• Main outputs of risk monitoring and control are:
• Requested changes.
• Recommended corrective and preventive actions.
• Updates to the risk register, project management plan, and organizational process assets.
Using Software to Assist in Project Risk Management
• Risk registers can be created in a simple Word or Excel file or as part of a database.
• More sophisticated risk management software, such as Monte Carlo simulation tools, help in analyzing project risks.
• The PMI Risk Specific Interest Group’s Web site at www.risksig.com has a detailed list of software products to assist in risk management.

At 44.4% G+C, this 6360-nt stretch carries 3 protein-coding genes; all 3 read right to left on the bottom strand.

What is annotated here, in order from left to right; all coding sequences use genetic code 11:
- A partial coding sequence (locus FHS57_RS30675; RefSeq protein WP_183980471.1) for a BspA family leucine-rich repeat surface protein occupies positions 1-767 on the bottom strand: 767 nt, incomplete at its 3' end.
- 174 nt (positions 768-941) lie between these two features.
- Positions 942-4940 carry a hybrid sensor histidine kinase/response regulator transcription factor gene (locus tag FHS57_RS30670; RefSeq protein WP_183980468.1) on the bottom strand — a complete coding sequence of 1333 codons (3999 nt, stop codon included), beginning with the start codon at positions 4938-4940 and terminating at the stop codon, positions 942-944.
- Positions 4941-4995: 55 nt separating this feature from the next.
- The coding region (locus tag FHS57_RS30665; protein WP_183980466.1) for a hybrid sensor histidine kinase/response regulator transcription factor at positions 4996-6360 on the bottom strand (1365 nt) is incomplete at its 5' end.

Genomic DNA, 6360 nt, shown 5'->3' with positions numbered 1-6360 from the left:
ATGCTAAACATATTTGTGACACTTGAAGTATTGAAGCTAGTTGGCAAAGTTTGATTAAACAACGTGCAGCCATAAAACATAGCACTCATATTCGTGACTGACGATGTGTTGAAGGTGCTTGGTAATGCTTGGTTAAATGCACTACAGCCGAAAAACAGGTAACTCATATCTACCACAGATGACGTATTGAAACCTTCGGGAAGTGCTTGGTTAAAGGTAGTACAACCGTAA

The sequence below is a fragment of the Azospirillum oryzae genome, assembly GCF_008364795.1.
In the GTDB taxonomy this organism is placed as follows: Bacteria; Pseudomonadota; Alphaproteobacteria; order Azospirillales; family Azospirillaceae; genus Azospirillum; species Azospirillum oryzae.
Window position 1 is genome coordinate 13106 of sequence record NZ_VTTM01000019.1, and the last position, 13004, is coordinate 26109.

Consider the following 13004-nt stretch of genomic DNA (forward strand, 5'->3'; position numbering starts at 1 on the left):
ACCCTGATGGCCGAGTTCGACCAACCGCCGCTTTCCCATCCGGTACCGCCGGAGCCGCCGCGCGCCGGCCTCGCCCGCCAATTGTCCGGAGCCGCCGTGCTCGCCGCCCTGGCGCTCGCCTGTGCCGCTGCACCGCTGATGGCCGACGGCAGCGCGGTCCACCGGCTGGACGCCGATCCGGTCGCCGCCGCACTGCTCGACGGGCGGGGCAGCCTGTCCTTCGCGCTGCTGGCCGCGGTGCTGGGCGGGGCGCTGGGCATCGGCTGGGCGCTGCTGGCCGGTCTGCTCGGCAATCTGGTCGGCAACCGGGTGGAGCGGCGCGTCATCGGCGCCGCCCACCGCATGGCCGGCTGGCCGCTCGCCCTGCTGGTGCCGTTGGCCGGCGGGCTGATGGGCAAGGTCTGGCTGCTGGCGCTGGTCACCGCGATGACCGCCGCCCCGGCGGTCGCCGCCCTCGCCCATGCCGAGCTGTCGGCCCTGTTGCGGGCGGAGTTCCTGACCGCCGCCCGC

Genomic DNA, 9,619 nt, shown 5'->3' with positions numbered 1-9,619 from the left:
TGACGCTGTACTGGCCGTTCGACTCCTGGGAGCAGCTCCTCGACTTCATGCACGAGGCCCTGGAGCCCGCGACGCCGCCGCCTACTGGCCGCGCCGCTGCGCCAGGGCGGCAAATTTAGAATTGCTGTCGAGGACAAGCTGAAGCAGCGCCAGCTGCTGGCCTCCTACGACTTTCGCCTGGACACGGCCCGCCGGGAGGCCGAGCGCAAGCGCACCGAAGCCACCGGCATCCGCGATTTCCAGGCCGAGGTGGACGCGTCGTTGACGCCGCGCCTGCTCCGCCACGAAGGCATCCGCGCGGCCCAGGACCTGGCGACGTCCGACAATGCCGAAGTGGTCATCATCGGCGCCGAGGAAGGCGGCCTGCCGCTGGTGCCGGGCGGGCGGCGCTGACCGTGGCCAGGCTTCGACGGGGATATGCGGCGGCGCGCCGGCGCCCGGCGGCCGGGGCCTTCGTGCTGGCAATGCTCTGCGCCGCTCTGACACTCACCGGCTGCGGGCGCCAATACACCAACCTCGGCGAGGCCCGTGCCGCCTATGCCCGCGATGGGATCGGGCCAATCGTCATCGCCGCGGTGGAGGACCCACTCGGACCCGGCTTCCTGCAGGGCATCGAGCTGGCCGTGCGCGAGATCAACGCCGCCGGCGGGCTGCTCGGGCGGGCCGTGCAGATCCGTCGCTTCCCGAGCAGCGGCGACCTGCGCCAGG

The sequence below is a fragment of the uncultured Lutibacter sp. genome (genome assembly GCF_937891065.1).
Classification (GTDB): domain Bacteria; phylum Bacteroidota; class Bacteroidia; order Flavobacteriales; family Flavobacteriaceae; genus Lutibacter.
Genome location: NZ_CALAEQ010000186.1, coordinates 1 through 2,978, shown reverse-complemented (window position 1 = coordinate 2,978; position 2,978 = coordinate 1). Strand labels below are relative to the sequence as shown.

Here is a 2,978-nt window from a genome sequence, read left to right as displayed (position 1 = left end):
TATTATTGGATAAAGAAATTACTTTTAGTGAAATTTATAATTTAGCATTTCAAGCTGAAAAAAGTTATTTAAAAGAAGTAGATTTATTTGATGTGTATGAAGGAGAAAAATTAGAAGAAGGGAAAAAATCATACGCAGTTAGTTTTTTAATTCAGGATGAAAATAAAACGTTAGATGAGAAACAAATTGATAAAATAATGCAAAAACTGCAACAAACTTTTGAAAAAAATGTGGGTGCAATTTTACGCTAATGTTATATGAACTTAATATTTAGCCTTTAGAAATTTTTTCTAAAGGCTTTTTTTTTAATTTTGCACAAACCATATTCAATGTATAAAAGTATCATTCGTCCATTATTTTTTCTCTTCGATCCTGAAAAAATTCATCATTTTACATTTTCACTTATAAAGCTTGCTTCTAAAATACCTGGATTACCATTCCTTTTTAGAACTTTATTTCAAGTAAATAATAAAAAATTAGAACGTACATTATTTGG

Results of Good Project Risk Management
• Unlike crisis management, good project risk management often goes unnoticed.
• Well-run projects appear to be almost effortless, but a lot of work goes into running a project well.
• Project managers should strive to make their jobs look easy to reflect the results of well-run projects.
Chapter Summary
• Project risk management is the art and science of identifying, analyzing, and responding to risk throughout the life of a project and in the best interests of meeting project objectives.
• Main processes include:
• Risk management planning
• Risk identification
• Qualitative risk analysis
• Quantitative risk analysis
• Risk response planning
• Risk monitoring and control
Table 11-2. Topics Addressed in a Risk Management Plan
• Methodology
• Roles and responsibilities
• Budget and schedule
• Risk categories
• Risk probability and impact
• Risk documentation